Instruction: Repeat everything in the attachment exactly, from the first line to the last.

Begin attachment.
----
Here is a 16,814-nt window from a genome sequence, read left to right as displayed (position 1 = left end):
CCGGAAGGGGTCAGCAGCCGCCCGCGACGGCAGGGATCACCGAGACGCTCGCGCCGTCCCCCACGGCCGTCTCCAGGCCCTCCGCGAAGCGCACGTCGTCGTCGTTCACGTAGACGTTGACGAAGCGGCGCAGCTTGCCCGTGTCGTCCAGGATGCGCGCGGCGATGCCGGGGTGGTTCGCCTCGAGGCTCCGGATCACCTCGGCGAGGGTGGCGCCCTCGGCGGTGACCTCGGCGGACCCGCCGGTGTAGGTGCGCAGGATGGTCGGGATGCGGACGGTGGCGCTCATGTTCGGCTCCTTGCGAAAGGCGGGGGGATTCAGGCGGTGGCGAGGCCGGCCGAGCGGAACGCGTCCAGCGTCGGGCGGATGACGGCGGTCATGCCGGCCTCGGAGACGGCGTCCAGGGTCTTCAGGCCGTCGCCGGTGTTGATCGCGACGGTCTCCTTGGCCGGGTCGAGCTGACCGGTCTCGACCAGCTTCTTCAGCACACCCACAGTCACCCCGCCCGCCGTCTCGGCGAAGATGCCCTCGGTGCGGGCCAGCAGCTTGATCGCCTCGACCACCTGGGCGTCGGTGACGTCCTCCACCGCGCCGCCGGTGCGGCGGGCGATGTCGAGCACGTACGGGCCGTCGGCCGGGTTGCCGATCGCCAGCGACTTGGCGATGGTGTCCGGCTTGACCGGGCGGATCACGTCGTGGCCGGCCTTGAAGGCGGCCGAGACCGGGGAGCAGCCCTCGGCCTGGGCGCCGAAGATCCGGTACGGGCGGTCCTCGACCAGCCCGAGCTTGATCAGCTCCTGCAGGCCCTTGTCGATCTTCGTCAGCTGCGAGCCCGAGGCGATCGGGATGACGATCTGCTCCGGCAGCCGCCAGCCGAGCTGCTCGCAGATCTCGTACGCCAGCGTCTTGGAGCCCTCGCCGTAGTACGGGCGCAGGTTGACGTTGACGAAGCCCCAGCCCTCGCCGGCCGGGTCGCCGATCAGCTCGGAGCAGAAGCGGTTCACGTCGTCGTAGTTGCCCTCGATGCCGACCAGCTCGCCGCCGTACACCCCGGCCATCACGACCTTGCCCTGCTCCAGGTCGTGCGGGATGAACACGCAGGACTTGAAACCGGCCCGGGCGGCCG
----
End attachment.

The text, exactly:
Here is a 16,814-nt window from a genome sequence, read left to right as displayed (position 1 = left end):
CCGGAAGGGGTCAGCAGCCGCCCGCGACGGCAGGGATCACCGAGACGCTCGCGCCGTCCCCCACGGCCGTCTCCAGGCCCTCCGCGAAGCGCACGTCGTCGTCGTTCACGTAGACGTTGACGAAGCGGCGCAGCTTGCCCGTGTCGTCCAGGATGCGCGCGGCGATGCCGGGGTGGTTCGCCTCGAGGCTCCGGATCACCTCGGCGAGGGTGGCGCCCTCGGCGGTGACCTCGGCGGACCCGCCGGTGTAGGTGCGCAGGATGGTCGGGATGCGGACGGTGGCGCTCATGTTCGGCTCCTTGCGAAAGGCGGGGGGATTCAGGCGGTGGCGAGGCCGGCCGAGCGGAACGCGTCCAGCGTCGGGCGGATGACGGCGGTCATGCCGGCCTCGGAGACGGCGTCCAGGGTCTTCAGGCCGTCGCCGGTGTTGATCGCGACGGTCTCCTTGGCCGGGTCGAGCTGACCGGTCTCGACCAGCTTCTTCAGCACACCCACAGTCACCCCGCCCGCCGTCTCGGCGAAGATGCCCTCGGTGCGGGCCAGCAGCTTGATCGCCTCGACCACCTGGGCGTCGGTGACGTCCTCCACCGCGCCGCCGGTGCGGCGGGCGATGTCGAGCACGTACGGGCCGTCGGCCGGGTTGCCGATCGCCAGCGACTTGGCGATGGTGTCCGGCTTGACCGGGCGGATCACGTCGTGGCCGGCCTTGAAGGCGGCCGAGACCGGGGAGCAGCCCTCGGCCTGGGCGCCGAAGATCCGGTACGGGCGGTCCTCGACCAGCCCGAGCTTGATCAGCTCCTGCAGGCCCTTGTCGATCTTCGTCAGCTGCGAGCCCGAGGCGATCGGGATGACGATCTGCTCCGGCAGCCGCCAGCCGAGCTGCTCGCAGATCTCGTACGCCAGCGTCTTGGAGCCCTCGCCGTAGTACGGGCGCAGGTTGACGTTGACGAAGCCCCAGCCCTCGCCGGCCGGGTCGCCGATCAGCTCGGAGCAGAAGCGGTTCACGTCGTCGTAGTTGCCCTCGATGCCGACCAGCTCGCCGCCGTACACCCCGGCCATCACGACCTTGCCCTGCTCCAGGTCGTGCGGGATGAACACGCAGGACTTGAAACCGGCCCGGGCGGCCG